Gross Domestic Product
The latest data from the Bureau of Economic Analysis estimates that U.S. GDP grew at an annual rate of 2.1% in the third quarter of 2021, according to the second estimate. This growth rate is far lower than that of second quarter real GDP, which increased at a rate of 6.7%. This month’s estimate is based on more complete source data than was available for the advance estimate last month.
BEA will release its third estimate for the third quarter, based on more complete data, on December 22, 2021.
According to data from the Bureau of Labor Statistics, the unemployment rate decreased by 0.4% in November, falling from 4.6% to 4.2%. The number of unemployed persons edged down by roughly 542,000 to 6.9 million. While unemployment is improving, rates remain elevated from their pre-COVID levels of 3.5% and 5.7 million. Notable employment gains occurred in the following sectors: professional and business services, transportation and warehousing, construction, and manufacturing. Retail trade employment declined in November.
Employment in manufacturing increased by 31,000 in November with fabricated metal products seeing 8,000 new jobs and durable goods manufacturing seeing 10,000 new jobs. Motor vehicles and parts lost 10,000 jobs in November.
Construction employment also grew by 31,000 in November with specialty trade contractors seeing 13,000 news jobs and construction of buildings seeing 10,000 new jobs.
Both manufacturing and construction jobs remain significantly lower than their February 2020 levels, with manufacturing down by 253,000 and construction down by 115,000.
BLS will release the Employment Situation for November on January 7, 2022.
According to the Bureau of Labor Statistics’ latest Consumer Price Index (CPI) data released on November 10, price levels rose 0.8% (seasonally adjusted) between October and November and are up 6.8% (before seasonal adjustment) compared to November 2020. This is the largest 12-month increase since June 1982. Over the last 12 months, energy rose 33.3% and food rose 6.1%.
BLS will release December’s CPI numbers on January 12, 2022.
Prices for steel have dropped slightly from October to November (seasonally adjusted) from 4.1% to 2.4%. Year over year, prices for steel have risen 141.6%.
Prices for wood and lumber products have risen by 4.3% between October and November. Year over year, lumber prices have increased 13.3%.
The Federal Reserve’s latest response to inflation is to (1) end bond purchases by March 2022, and (2) increase interest rates three quarter percentage-points by the end of 2022. Additionally, Fed Chair Jerome Powell stated with rising prices and wages alongside upticks in the job market, further policy support is not needed to spur our economic recovery from the pandemic.
The Federal Reserve does not believe the emerging Omicron variant of COVID-19 will cause additional flare-ups to price levels. The Fed forecasts that economic conditions will continue to improve with inflation easing on its own, a slow increase of interest rates, and maintenance of low unemployment rates. However, some economists are skeptical of this prediction.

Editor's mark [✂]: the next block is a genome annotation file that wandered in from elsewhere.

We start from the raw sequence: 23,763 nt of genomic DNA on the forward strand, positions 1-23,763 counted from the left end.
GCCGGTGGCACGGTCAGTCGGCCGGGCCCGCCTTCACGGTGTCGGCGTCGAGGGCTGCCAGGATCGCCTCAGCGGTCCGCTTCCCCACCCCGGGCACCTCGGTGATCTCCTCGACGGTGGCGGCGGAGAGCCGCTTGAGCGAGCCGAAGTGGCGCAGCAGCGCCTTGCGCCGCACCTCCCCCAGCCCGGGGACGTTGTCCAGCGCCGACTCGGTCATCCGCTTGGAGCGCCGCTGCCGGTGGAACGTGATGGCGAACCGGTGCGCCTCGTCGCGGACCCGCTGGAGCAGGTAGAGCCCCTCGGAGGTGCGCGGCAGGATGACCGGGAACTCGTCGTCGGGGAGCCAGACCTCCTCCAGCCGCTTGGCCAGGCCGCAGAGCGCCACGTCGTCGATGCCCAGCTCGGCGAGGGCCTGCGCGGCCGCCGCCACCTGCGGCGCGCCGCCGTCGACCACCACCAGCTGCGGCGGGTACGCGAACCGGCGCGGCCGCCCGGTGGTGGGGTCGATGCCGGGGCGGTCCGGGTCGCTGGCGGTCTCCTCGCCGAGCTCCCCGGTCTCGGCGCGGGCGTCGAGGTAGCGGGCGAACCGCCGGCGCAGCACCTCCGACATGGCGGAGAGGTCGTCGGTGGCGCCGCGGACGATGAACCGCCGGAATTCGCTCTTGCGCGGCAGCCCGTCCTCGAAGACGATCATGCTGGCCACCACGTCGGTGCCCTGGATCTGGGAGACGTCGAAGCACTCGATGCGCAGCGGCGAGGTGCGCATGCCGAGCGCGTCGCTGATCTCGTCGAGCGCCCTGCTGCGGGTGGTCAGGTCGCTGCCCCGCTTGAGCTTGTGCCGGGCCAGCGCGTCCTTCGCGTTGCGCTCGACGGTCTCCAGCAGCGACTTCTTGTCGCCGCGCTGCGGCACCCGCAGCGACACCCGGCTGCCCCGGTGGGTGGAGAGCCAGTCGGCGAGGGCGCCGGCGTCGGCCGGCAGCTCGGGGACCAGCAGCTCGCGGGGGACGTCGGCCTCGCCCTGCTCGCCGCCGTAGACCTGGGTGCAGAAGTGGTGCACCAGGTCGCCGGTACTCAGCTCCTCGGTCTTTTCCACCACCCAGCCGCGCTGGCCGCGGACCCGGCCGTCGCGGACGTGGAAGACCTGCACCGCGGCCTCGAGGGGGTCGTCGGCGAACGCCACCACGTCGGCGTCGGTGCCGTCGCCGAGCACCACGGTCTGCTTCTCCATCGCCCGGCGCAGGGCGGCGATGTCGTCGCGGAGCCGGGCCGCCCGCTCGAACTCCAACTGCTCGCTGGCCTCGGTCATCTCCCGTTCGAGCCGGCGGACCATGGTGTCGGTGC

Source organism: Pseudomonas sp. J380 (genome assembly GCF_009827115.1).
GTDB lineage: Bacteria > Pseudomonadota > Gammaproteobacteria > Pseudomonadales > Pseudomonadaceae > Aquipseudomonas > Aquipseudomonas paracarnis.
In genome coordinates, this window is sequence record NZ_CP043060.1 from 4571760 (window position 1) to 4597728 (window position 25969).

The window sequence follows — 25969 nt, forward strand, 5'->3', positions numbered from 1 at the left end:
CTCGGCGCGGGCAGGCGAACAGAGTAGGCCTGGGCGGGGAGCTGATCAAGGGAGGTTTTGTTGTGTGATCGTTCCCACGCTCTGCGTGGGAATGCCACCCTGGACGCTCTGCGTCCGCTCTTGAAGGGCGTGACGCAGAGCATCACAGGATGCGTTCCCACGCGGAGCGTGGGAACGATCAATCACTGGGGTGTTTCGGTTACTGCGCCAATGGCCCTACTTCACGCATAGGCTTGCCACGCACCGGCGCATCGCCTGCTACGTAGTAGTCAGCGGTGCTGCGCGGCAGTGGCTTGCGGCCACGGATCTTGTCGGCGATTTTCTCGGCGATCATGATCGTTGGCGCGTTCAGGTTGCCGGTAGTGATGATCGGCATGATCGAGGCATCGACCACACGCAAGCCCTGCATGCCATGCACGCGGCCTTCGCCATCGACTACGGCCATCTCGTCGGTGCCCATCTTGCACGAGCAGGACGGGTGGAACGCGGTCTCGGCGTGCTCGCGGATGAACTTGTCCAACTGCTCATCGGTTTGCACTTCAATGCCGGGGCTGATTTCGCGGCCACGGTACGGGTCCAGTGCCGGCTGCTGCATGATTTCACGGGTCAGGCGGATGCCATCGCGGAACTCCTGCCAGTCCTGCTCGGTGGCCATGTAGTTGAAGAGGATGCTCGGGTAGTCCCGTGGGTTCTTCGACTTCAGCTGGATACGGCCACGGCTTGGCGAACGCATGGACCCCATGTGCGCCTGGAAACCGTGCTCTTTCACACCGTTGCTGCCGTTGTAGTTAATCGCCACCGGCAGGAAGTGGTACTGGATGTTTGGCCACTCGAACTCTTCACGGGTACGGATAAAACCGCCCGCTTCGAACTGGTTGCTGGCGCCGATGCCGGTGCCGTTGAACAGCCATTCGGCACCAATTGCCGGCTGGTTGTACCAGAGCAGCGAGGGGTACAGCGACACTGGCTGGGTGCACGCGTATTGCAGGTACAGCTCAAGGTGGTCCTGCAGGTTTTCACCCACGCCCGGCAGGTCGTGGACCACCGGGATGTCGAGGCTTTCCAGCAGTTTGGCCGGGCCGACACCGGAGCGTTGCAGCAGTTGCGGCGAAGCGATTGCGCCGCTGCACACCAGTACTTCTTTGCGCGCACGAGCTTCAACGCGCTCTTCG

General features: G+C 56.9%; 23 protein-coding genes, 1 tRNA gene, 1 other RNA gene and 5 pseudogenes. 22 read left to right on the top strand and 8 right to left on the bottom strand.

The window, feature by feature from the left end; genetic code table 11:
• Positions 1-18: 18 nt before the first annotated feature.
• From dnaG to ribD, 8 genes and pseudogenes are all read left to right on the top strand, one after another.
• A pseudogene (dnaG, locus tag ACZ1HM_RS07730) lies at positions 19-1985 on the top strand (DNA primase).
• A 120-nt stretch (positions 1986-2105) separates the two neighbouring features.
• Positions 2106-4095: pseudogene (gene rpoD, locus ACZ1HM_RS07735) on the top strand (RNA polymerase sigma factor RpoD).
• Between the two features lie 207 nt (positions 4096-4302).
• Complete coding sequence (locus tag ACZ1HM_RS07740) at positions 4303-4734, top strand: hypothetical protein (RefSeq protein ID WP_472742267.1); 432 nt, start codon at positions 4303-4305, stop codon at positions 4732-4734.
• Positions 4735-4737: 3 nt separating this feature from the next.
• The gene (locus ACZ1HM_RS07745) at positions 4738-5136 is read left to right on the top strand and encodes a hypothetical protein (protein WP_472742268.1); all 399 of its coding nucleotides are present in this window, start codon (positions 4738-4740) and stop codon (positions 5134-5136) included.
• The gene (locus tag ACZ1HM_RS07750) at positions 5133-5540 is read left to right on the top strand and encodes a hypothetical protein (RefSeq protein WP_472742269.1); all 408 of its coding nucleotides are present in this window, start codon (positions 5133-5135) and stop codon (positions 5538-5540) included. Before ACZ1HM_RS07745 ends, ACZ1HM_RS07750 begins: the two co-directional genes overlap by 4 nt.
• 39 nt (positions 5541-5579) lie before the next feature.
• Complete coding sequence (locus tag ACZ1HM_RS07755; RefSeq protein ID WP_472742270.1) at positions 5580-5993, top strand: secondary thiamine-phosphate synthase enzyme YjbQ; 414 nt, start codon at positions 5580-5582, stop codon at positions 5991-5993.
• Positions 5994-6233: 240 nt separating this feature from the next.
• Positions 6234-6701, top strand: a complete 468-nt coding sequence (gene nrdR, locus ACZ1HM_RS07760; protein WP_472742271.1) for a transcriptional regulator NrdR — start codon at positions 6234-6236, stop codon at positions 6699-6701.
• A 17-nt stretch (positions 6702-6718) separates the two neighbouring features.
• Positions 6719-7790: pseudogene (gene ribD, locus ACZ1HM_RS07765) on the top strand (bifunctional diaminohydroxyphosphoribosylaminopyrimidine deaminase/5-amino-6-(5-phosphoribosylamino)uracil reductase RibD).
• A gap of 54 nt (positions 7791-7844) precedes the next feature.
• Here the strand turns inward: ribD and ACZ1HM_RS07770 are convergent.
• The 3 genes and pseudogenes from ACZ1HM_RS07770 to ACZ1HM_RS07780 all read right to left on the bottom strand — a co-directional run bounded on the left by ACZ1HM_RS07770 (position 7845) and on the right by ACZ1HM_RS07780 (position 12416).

Infrastructure Investment and Jobs Act
The Infrastructure Investment and Jobs Act (IIJA) was signed into law on November 15 and some initial buckets of funding are beginning to be disbursed.
The timing and flow of the package’s funding will vary significantly by agency and by program. IIJA funds that go towards existing programs will likely roll out much quicker than funding for newly created programs in the legislation. For new programs, agencies must hire additional staff, develop criteria for grant selections, and draft implementation guidance documents.
Build Back Better Act
The Build Back Better Act (BBB) passed out of the House of Representatives on November 19, however the likelihood and potential timeline for full passage of the legislation remains unclear.
Sen. Manchin on BBB. On December 19, Sen. Joe Manchin (D-WV) appeared on Fox News and said of BBB, “I cannot vote to continue with this piece of legislation. I just can’t. I’ve tried everything humanly possible. I can’t get there.”
According to reporting by CNN, President Joe Biden had become pessimistic that he could get Sen. Manchin on board with voting for BBB. However, White House officials were not expecting Manchin to announce his “final” decision so soon during his Sunday Fox News appearance.
Some of Sen. Manchin’s key sticking points have been paid family leave, Medicare expansions, a methane fee on emissions from energy producers, and various tax provisions. Manchin has also been vocal about his concerns over the impact of BBB on both inflation and the national debt.
Is BBB over? Not necessarily. All of this media buzz does not necessarily mean that BBB is over. Machin’s statement was largely spun by the press and stakeholders as the final death knell for the bill. Manchin was responding to the question “today, right now, what is the state of play?” It was already abundantly clear that he was a no vote on the bill in its current form, so his Fox News appearance does not necessarily indicate his unwillingness to consider the legislation if further changes are made to it.
In response to Manchin’s press activity, Senate Majority Leader Chuck Schumer (D-NY) released a “Dear Colleague” letter on December 20. In it, Schumer outlined his goal that the Senate hold a BBB vote “very early in the new year” and asserted that the Senate will “keep voting on it until we get something done.”
With the IIJA signed into law and the BBB passed out of the House, Congress and the Administration will begin the new year focused on moving the needle on at least some portions of the BBB and orchestrating a successful rollout of the IIJA.